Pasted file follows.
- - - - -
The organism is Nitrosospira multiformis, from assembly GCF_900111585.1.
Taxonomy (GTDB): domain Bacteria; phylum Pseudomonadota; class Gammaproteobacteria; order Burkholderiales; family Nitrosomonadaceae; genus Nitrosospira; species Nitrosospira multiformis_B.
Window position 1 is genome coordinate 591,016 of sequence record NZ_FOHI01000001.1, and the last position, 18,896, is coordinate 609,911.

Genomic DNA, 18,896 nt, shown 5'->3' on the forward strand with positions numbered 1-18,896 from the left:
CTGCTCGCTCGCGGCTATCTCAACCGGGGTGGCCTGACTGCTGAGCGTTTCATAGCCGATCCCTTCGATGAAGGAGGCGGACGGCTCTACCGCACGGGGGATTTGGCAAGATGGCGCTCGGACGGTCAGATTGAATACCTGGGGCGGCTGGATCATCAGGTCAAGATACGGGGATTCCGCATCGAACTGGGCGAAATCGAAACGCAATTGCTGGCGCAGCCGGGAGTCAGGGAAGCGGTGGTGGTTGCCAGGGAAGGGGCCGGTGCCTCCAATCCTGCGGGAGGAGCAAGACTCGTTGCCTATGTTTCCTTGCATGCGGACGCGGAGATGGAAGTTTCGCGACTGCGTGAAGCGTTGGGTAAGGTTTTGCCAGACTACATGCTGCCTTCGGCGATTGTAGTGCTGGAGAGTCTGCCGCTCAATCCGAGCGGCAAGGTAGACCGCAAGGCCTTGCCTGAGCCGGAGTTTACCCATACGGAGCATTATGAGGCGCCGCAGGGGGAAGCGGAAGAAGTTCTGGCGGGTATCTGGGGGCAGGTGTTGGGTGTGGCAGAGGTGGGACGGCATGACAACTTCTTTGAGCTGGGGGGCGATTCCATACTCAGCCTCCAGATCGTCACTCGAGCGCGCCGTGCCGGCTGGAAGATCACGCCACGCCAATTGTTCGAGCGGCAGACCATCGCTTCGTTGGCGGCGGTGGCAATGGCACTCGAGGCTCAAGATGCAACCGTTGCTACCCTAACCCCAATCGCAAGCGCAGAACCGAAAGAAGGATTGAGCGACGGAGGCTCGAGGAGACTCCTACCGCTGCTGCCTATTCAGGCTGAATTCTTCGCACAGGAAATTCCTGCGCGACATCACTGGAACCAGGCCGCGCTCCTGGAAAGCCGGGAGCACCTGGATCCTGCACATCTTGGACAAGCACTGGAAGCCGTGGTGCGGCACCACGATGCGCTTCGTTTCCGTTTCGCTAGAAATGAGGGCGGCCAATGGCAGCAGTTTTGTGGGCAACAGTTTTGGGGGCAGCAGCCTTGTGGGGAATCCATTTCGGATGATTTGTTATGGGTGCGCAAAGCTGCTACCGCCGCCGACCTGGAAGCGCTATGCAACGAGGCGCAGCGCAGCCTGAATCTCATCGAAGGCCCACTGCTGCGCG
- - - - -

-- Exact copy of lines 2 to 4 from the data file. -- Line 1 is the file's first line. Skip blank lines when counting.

Taxonomy (GTDB): domain Bacteria; phylum Pseudomonadota; class Gammaproteobacteria; order Burkholderiales; family Nitrosomonadaceae; genus Nitrosospira; species Nitrosospira multiformis_B.
Window position 1 is genome coordinate 591,016 of sequence record NZ_FOHI01000001.1, and the last position, 18,896, is coordinate 609,911.

Genomic DNA, 18,896 nt, shown 5'->3' on the forward strand with positions numbered 1-18,896 from the left: